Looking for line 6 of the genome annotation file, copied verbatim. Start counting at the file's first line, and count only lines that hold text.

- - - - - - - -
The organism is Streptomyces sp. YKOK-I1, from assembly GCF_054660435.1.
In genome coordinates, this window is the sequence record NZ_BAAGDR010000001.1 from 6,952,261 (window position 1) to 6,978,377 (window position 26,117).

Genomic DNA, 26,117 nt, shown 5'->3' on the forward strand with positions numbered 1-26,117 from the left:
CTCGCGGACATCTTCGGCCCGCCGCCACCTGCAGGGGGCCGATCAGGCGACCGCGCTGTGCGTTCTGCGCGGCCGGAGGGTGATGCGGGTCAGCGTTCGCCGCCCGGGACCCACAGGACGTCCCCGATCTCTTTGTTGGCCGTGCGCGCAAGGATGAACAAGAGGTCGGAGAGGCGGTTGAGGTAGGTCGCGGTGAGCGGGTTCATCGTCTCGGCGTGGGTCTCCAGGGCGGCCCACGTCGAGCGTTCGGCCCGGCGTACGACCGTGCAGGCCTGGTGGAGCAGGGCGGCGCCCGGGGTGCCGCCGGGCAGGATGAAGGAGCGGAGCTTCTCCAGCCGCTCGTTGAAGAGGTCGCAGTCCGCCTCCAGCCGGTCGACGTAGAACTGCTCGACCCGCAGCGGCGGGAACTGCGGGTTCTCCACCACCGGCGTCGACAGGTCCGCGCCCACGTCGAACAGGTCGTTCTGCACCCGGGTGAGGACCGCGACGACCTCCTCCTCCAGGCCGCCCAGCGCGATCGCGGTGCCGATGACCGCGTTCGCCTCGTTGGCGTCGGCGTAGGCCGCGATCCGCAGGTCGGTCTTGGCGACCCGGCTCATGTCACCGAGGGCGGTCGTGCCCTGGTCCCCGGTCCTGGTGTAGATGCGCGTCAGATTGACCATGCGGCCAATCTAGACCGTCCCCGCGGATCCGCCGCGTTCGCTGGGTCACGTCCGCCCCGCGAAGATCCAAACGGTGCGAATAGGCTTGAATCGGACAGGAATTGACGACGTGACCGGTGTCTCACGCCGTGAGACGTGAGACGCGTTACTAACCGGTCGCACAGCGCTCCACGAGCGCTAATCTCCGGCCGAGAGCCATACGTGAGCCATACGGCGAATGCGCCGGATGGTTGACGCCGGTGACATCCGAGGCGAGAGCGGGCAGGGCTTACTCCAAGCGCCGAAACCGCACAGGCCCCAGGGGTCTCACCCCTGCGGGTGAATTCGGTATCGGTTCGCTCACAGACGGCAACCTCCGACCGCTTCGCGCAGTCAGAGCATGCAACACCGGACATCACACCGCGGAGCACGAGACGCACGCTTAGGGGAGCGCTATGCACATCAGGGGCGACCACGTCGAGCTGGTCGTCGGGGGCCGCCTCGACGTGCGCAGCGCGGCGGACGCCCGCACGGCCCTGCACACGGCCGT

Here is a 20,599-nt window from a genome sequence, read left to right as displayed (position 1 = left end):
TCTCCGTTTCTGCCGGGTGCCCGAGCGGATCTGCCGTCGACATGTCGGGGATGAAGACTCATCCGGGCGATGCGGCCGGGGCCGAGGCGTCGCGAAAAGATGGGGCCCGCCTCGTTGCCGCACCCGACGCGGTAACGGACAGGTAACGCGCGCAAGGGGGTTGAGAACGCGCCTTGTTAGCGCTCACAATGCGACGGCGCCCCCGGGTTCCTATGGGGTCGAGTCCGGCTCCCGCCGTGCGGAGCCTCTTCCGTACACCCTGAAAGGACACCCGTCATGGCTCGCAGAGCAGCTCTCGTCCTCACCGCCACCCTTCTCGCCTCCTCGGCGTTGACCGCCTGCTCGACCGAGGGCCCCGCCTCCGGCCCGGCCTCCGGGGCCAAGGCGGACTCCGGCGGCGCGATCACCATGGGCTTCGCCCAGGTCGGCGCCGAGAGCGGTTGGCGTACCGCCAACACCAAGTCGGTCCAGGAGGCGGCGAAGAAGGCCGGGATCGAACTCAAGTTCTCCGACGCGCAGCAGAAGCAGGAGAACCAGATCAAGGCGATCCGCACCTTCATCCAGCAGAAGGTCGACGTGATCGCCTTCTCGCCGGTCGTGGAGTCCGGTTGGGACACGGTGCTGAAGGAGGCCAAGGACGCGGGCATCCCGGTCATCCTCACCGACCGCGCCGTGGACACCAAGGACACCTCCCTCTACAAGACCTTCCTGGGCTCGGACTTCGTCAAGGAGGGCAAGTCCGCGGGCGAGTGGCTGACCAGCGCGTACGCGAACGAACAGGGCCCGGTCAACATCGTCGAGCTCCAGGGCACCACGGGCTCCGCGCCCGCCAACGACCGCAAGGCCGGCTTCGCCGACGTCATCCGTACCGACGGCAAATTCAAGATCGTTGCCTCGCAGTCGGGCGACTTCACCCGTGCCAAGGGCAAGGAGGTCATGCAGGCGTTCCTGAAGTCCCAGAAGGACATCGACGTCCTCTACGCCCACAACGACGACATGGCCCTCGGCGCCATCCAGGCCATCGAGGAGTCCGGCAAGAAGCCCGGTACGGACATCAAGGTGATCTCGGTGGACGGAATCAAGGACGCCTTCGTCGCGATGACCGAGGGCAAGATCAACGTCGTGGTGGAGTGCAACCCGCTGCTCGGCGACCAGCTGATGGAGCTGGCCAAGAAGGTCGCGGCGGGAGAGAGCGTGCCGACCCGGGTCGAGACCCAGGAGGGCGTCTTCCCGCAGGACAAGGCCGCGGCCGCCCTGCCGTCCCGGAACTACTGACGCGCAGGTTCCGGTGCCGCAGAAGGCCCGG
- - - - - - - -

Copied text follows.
TCTCCGTTTCTGCCGGGTGCCCGAGCGGATCTGCCGTCGACATGTCGGGGATGAAGACTCATCCGGGCGATGCGGCCGGGGCCGAGGCGTCGCGAAAAGATGGGGCCCGCCTCGTTGCCGCACCCGACGCGGTAACGGACAGGTAACGCGCGCAAGGGGGTTGAGAACGCGCCTTGTTAGCGCTCACAATGCGACGGCGCCCCCGGGTTCCTATGGGGTCGAGTCCGGCTCCCGCCGTGCGGAGCCTCTTCCGTACACCCTGAAAGGACACCCGTCATGGCTCGCAGAGCAGCTCTCGTCCTCACCGCCACCCTTCTCGCCTCCTCGGCGTTGACCGCCTGCTCGACCGAGGGCCCCGCCTCCGGCCCGGCCTCCGGGGCCAAGGCGGACTCCGGCGGCGCGATCACCATGGGCTTCGCCCAGGTCGGCGCCGAGAGCGGTTGGCGTACCGCCAACACCAAGTCGGTCCAGGAGGCGGCGAAGAAGGCCGGGATCGAACTCAAGTTCTCCGACGCGCAGCAGAAGCAGGAGAACCAGATCAAGGCGATCCGCACCTTCATCCAGCAGAAGGTCGACGTGATCGCCTTCTCGCCGGTCGTGGAGTCCGGTTGGGACACGGTGCTGAAGGAGGCCAAGGACGCGGGCATCCCGGTCATCCTCACCGACCGCGCCGTGGACACCAAGGACACCTCCCTCTACAAGACCTTCCTGGGCTCGGACTTCGTCAAGGAGGGCAAGTCCGCGGGCGAGTGGCTGACCAGCGCGTACGCGAACGAACAGGGCCCGGTCAACATCGTCGAGCTCCAGGGCACCACGGGCTCCGCGCCCGCCAACGACCGCAAGGCCGGCTTCGCCGACGTCATCCGTACCGACGGCAAATTCAAGATCGTTGCCTCGCAGTCGGGCGACTTCACCCGTGCCAAGGGCAAGGAGGTCATGCAGGCGTTCCTGAAGTCCCAGAAGGACATCGACGTCCTCTACGCCCACAACGACGACATGGCCCTCGGCGCCATCCAGGCCATCGAGGAGTCCGGCAAGAAGCCCGGTACGGACATCAAGGTGATCTCGGTGGACGGAATCAAGGACGCCTTCGTCGCGATGACCGAGGGCAAGATCAACGTCGTGGTGGAGTGCAACCCGCTGCTCGGCGACCAGCTGATGGAGCTGGCCAAGAAGGTCGCGGCGGGAGAGAGCGTGCCGACCCGGGTCGAGACCCAGGAGGGCGTCTTCCCGCAGGACAAGGCCGCGGCCGCCCTGCCGTCCCGGAACTACTGACGCGCAGGTTCCGGTGCCGCAGAAGGCCCGG